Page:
A hydro dam built at Lyman Falls between Bloomfield, Vermont, and Stratford, New Hampshire, in 1903 (breached in the early 1960s) may have been small, but it played a big role in local history bringing the first electric power to Bloomfield the rural hamlets on both sides of the river. Log drives moved through this stretch using a boom which caught the timber just upstream from the dam, siding the wood until it could be funneled through a narrow path of booms leading to a sluiceway on of the dam.
New England's largest river naturally attracted attention of those who would capture its power. "Speed bumps" in the river, in place as early as 1792 at Turner's Falls, Massachusetts, have proliferated over the last two centuries, with eleven dams now harnessing its power on the mainstream in New Hampshire and Vermont and impounding 144 miles, or slightly over half the river between the two states.
Several, such as the Wyoming Valley Dam between Guildhall and Northumberland, have evolved full circle from an early timber crib structure, later reinforced with concrete and a powerhouse, reverting once more to a falls as the river crushed the dam in the 1980s and slowly rediscovered its old riverbed. Others, such as the massive 178-foot Moore Dam between Waterford and Littleton, have barred the river only since 1957. The impoundment behind it amounts to the fourth largest lake in New Hampshire. Beyond these behemoths, many of their smaller brethren are at work on tributaries large and small, some directly powering industry, others producing electricity to run one household or a hundred.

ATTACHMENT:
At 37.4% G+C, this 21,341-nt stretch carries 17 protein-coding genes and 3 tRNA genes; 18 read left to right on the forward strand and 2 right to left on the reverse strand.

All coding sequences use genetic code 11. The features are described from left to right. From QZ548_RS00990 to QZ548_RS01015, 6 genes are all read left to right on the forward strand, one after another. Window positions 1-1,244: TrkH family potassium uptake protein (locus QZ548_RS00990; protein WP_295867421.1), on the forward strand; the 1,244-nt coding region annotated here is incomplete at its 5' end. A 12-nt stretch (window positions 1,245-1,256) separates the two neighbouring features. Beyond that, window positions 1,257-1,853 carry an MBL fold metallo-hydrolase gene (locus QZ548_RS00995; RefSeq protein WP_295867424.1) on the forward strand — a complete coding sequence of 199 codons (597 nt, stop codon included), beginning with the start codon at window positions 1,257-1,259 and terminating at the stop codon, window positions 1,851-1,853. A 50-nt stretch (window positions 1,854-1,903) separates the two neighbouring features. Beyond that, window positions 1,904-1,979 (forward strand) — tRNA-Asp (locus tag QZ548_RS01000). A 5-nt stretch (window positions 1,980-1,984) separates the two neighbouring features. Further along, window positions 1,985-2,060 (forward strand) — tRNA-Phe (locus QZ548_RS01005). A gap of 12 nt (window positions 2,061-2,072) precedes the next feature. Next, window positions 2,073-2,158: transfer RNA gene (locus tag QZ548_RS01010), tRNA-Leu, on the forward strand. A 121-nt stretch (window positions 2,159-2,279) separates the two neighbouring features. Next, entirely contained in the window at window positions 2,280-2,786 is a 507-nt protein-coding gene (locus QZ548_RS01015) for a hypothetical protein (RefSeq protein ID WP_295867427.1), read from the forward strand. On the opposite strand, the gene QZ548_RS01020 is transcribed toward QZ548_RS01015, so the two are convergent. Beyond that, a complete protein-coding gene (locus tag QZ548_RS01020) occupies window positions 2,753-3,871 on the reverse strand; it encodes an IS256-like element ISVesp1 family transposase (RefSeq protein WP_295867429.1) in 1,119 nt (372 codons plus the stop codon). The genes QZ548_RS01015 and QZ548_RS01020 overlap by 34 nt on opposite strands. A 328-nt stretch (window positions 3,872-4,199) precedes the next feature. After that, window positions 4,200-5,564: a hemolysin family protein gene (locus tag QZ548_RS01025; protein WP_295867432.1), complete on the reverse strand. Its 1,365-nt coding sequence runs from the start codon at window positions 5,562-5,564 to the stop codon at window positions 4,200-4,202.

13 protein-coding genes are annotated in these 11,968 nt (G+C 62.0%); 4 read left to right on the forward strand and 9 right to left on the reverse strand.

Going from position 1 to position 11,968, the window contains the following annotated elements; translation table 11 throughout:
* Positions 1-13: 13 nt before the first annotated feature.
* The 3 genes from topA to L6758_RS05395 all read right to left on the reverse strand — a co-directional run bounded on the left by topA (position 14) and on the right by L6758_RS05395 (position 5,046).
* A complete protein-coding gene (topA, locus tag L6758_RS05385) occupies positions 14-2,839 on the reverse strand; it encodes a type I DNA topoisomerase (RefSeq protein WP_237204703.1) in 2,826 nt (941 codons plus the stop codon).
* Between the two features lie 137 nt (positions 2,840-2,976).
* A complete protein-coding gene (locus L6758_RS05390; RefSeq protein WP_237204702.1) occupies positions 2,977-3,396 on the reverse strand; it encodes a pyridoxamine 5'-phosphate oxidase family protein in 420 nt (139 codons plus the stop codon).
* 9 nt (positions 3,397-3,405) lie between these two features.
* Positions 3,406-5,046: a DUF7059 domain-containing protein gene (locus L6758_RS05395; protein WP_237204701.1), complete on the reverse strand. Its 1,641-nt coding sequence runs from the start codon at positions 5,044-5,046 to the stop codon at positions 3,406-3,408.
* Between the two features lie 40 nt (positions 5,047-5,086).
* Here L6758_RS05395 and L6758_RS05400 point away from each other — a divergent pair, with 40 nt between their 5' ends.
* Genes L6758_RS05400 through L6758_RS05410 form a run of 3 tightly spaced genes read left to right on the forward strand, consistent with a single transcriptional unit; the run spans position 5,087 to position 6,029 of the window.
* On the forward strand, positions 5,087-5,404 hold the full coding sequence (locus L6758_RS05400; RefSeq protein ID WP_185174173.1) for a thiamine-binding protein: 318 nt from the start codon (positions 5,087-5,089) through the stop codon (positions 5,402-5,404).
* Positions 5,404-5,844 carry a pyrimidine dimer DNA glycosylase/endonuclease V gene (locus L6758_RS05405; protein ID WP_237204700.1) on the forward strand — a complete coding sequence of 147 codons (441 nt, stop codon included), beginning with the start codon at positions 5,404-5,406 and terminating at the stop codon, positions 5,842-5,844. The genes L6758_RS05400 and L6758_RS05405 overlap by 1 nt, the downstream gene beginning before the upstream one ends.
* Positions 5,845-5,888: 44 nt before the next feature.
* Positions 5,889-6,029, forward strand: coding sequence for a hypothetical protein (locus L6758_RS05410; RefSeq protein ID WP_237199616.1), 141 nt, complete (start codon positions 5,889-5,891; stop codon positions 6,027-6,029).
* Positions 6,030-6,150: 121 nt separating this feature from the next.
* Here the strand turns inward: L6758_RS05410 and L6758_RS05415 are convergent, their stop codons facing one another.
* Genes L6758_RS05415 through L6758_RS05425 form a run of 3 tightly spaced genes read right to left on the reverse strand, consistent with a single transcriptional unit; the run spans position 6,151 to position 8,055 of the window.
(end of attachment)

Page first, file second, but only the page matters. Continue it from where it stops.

Some dams are "run of river," and simply pass water through a turbine as it moves downstream, and others are "peaking" facilities, which capture and store water to generate power at a later time. Unlike other power sources, which need a spark or other electrical stimulus to initiate generation, a tannin river is ready to deliver power whether the switches are on or off. A hydroelectric dam is able to supply power instantaneously at times of high demand, and even to provide a "cold start" to a dead electrical grid. During the widespread blackout in the North eastern U.S. in 1965, Wilder Dam started the process that turned the lights back on throughout this darkened corner of the nation.
Fifteen Mile Falls, which consists of the Moore, Comerford, and McIndoe Falls hydroelectric generating stations on the Connecticut River between Littleton/Monroe, New Hampshire and Waterford/Barnet, Vermont, is the site of a former series of powerful and legendary waterfalls. Now buried beneath towering dams and miles of captured river, the biggest hydroelectric site in all of New England is critical source of power for the region.